Insights into patient genetics can help oncologists predict toxic responses to specific therapies, for instance, or prevent adverse drug reactions. In addition to contributing to primary cancer treatment, pharmacogenomic insights can also help physicians make better decisions about ancillary therapies, such as prescriptions for pain, nausea, or depression. This can, in turn, help reduce hospitalizations and improve adherence to the care plan.
“Of course, at the end of the day, the best way to decrease the cost of cancer care is to prevent the disease in the first place,” Dr Diamond said. Genetic testing can help pinpoint patients with heritable risks and enable providers to initiate aggressive preventative and screening measures.
But organizations looking to leverage precision oncology need IT functionality that goes beyond what is available in current EHRs, he added.
What Managed Care Markets Could See Next
Although payers have traditionally been relatively hands-off when it comes to managing cancer care, deferring to decisions made between oncologists and patients, Mr Gee indicated that the array of cancer cost containment challenges faced by payers are forcing them to reevaluate. More and more policies are requiring prior authorization or step therapy for cancer drugs, for example, as well as site of care policies that steer patients toward lower-cost facilities. Some payers are still reluctant to manage cancer care, however, so there is also a rise in the use of third-party utilization management vendors that payers engage and, in some cases, delegate risk to.
The use of clinical pathways is also on the rise. These evidence-based treatment algorithms direct physicians to treatments that are determined to be the most effective given a particular condition and a patient’s clinical characteristics. An estimated 60 individual health insurance plans in the United States are implementing this tactic, according to the American Society of Clinical Oncology (ASCO), and over 170 million individuals covered by those plans are potentially being treated under a plan-sponsored pathway.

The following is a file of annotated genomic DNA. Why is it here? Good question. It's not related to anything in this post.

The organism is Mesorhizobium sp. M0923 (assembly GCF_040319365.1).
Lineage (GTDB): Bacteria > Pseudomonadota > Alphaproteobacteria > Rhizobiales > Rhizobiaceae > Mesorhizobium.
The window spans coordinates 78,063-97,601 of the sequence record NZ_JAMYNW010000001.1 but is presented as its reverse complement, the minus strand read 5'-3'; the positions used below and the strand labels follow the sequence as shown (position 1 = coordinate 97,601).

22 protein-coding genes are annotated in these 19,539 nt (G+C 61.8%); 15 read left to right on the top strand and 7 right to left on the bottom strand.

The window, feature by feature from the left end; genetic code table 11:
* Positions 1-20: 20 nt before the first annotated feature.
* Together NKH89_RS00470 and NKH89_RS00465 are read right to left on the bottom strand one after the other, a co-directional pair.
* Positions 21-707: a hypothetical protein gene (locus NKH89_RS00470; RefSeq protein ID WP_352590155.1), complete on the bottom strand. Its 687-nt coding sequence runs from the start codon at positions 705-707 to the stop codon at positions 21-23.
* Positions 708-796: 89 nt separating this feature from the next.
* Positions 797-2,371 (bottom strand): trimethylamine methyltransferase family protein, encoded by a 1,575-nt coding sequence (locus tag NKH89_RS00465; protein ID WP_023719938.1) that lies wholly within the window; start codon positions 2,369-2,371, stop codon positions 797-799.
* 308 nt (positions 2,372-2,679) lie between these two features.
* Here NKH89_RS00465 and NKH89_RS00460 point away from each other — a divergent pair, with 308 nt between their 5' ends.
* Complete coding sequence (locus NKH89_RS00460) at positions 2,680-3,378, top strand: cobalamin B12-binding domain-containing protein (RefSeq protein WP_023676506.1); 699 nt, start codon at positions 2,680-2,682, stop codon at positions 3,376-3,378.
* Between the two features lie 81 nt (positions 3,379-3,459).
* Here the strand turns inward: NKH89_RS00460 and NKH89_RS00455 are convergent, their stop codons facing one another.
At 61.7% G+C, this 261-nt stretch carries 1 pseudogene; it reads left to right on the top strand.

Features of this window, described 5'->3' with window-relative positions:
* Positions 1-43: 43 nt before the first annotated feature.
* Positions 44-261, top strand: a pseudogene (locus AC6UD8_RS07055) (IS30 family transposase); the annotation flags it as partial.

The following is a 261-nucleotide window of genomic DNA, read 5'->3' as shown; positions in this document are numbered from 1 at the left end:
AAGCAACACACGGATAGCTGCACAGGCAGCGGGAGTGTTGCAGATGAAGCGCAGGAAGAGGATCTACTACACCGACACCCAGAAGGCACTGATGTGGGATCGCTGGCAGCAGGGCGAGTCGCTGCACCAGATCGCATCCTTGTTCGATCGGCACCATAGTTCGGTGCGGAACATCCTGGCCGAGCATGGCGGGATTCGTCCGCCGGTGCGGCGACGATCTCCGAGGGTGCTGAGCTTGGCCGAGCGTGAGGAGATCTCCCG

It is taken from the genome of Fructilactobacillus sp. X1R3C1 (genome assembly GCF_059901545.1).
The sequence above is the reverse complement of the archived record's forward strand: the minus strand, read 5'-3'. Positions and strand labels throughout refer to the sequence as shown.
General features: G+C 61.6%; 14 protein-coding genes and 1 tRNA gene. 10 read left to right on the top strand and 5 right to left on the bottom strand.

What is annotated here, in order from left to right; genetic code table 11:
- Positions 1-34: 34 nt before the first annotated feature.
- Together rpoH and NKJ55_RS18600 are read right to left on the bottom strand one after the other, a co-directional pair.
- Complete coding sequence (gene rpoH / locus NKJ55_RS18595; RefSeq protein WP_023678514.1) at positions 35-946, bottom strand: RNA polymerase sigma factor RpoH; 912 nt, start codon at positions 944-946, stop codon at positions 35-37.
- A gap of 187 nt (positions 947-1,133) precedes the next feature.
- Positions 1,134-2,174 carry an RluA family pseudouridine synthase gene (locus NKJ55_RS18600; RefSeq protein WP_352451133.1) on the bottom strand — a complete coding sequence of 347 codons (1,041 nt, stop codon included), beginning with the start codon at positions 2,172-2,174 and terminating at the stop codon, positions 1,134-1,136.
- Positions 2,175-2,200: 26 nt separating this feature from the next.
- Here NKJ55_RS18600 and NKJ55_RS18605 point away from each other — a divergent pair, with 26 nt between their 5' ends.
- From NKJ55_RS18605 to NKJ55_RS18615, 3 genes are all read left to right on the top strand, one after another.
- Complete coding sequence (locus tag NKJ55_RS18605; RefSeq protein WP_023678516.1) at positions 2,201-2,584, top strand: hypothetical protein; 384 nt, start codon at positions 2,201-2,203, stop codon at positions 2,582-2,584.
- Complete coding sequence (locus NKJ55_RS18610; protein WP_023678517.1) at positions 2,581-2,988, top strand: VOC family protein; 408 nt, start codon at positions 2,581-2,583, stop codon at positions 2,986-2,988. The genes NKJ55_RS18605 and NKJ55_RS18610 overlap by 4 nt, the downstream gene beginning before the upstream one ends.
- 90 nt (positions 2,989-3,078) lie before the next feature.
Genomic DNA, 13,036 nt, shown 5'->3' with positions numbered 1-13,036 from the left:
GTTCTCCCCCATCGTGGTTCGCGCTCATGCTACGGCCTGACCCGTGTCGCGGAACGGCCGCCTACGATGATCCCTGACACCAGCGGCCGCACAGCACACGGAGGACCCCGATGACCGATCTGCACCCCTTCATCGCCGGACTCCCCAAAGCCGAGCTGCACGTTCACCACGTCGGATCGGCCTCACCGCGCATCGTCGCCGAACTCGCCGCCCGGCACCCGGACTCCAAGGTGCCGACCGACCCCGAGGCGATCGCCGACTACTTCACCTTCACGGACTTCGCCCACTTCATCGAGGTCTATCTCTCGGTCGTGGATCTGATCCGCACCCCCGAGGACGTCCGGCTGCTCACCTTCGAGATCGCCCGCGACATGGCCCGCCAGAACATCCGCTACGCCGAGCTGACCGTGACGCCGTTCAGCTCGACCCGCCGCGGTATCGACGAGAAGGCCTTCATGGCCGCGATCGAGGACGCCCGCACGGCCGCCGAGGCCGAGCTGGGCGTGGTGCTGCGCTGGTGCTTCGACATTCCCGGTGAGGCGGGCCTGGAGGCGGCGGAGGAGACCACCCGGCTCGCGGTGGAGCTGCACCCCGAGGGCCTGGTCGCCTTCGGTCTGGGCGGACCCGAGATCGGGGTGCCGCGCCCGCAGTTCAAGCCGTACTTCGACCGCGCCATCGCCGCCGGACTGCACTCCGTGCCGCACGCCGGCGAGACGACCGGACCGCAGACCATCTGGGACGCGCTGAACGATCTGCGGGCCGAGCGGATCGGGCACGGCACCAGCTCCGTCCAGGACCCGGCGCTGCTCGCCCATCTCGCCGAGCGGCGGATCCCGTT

Typically, cost would only come into play when two or more treatments are viewed as equally effective, in which case the pathway would point to the lowest-cost option, Mr Gee said. Still, he has begun to see scenarios that give cost higher priority and could lead to the recommendation of a treatment with less scientific consensus on effectiveness. “This is certainly controversial,” he added, “but if choosing a more affordable treatment improves adherence, the argument could be made that the net impact on patient care is positive.”
As payers continue to vertically integrate with specialty pharmacies and PBMs, they are also increasingly forcing providers to obtain specialty drugs through those channels. While this practice enables payers to avoid the markups associated with physicians buying and billing for drugs, Mr Gee sees this development as a double-edged sword.
“Independent community-based oncology practices tend to rely heavily on buy-and-bill revenue, so undermining that revenue stream exacerbates the provider-consolidation trend already challenging payers,” he said. “I think you’ll increasingly see payers try to balance their insistence that specialty drugs be acquired through their own specialty pharmacies with other financial incentives for practices that, for example, adhere to clinical pathways or sign value-based contracts.”
As he looks ahead, Mr Gee predicts that payers will begin to evaluate deals with emerging mega networks like OneOncology, Quality Cancer Care Alliance, American Oncology Network, and National Cancer Care Alliance in order to preserve community oncology. The implementation of clinical pathways will accelerate, he added, and the type of innovation seen in payer-provider contracting will likely move to pharma contracting, with more in the way of alternative and value-based agreements.
Other predictions include the use of subscription model pricing to deal with expensive one-time, curative therapies. The best-known examples of this strategy are contracts that state Medicaid programs have initiated for Hepatitis C drugs like Sovaldi and Harvoni. Under these types of contracts, also referred to as Netflix models, payers are charged a set amount for unlimited patient access to a drug for a certain stretch of time. Those hepatitis C drugs are very expensive, Mr Gee noted, but they are also curative. In that sense, they are similar to some of the emerging cancer therapies that have jaw-dropping price tags but require just a single course of treatment.
“Payers might view the subscription model as a useful way of handling an expensive one-time cancer therapy because it would provide a definitive and capped cost regardless of how many members end up needing the treatment,” he said. The mortgage model is another alternative pricing strategy that could help payers deal with emerging curative cancer therapies by spreading the large expense over time.